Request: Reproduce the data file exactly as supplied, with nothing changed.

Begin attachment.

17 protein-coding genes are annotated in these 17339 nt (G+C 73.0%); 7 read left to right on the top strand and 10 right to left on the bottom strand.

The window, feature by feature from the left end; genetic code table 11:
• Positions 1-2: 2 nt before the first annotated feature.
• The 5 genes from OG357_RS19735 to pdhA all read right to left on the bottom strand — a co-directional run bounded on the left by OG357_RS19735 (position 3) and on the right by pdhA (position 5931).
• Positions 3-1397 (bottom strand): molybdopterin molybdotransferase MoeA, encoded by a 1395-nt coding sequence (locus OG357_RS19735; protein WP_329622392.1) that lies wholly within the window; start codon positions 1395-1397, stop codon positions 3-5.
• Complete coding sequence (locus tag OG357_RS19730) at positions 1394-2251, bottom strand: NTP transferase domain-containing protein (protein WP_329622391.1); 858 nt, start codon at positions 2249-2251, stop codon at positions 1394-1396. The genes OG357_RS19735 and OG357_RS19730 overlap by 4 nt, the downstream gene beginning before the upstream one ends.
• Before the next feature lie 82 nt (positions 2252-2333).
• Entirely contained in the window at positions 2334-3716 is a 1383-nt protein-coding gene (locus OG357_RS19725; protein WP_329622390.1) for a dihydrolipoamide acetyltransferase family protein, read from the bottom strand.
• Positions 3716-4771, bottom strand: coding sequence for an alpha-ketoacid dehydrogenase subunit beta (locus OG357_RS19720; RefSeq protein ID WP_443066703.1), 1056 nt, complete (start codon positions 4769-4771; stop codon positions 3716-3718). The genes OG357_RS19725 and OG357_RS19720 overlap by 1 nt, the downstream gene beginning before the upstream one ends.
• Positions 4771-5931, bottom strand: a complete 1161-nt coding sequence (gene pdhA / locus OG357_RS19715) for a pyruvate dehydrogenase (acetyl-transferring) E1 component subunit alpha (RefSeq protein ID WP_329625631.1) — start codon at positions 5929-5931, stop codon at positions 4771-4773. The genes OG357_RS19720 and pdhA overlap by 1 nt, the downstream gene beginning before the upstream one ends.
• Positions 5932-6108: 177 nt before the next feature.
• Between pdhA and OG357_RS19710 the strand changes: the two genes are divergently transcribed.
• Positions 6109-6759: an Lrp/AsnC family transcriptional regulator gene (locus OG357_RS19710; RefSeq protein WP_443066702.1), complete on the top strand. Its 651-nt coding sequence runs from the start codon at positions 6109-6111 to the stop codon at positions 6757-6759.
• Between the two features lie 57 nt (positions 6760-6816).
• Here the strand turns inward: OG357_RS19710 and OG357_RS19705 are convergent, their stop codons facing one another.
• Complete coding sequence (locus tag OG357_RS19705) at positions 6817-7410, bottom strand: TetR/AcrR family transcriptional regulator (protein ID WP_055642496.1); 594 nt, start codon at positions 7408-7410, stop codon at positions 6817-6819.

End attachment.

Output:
17 protein-coding genes are annotated in these 17339 nt (G+C 73.0%); 7 read left to right on the top strand and 10 right to left on the bottom strand.

The window, feature by feature from the left end; genetic code table 11:
• Positions 1-2: 2 nt before the first annotated feature.
• The 5 genes from OG357_RS19735 to pdhA all read right to left on the bottom strand — a co-directional run bounded on the left by OG357_RS19735 (position 3) and on the right by pdhA (position 5931).
• Positions 3-1397 (bottom strand): molybdopterin molybdotransferase MoeA, encoded by a 1395-nt coding sequence (locus OG357_RS19735; protein WP_329622392.1) that lies wholly within the window; start codon positions 1395-1397, stop codon positions 3-5.
• Complete coding sequence (locus tag OG357_RS19730) at positions 1394-2251, bottom strand: NTP transferase domain-containing protein (protein WP_329622391.1); 858 nt, start codon at positions 2249-2251, stop codon at positions 1394-1396. The genes OG357_RS19735 and OG357_RS19730 overlap by 4 nt, the downstream gene beginning before the upstream one ends.
• Before the next feature lie 82 nt (positions 2252-2333).
• Entirely contained in the window at positions 2334-3716 is a 1383-nt protein-coding gene (locus OG357_RS19725; protein WP_329622390.1) for a dihydrolipoamide acetyltransferase family protein, read from the bottom strand.
• Positions 3716-4771, bottom strand: coding sequence for an alpha-ketoacid dehydrogenase subunit beta (locus OG357_RS19720; RefSeq protein ID WP_443066703.1), 1056 nt, complete (start codon positions 4769-4771; stop codon positions 3716-3718). The genes OG357_RS19725 and OG357_RS19720 overlap by 1 nt, the downstream gene beginning before the upstream one ends.
• Positions 4771-5931, bottom strand: a complete 1161-nt coding sequence (gene pdhA / locus OG357_RS19715) for a pyruvate dehydrogenase (acetyl-transferring) E1 component subunit alpha (RefSeq protein ID WP_329625631.1) — start codon at positions 5929-5931, stop codon at positions 4771-4773. The genes OG357_RS19720 and pdhA overlap by 1 nt, the downstream gene beginning before the upstream one ends.
• Positions 5932-6108: 177 nt before the next feature.
• Between pdhA and OG357_RS19710 the strand changes: the two genes are divergently transcribed.
• Positions 6109-6759: an Lrp/AsnC family transcriptional regulator gene (locus OG357_RS19710; RefSeq protein WP_443066702.1), complete on the top strand. Its 651-nt coding sequence runs from the start codon at positions 6109-6111 to the stop codon at positions 6757-6759.
• Between the two features lie 57 nt (positions 6760-6816).
• Here the strand turns inward: OG357_RS19710 and OG357_RS19705 are convergent, their stop codons facing one another.
• Complete coding sequence (locus tag OG357_RS19705) at positions 6817-7410, bottom strand: TetR/AcrR family transcriptional regulator (protein ID WP_055642496.1); 594 nt, start codon at positions 7408-7410, stop codon at positions 6817-6819.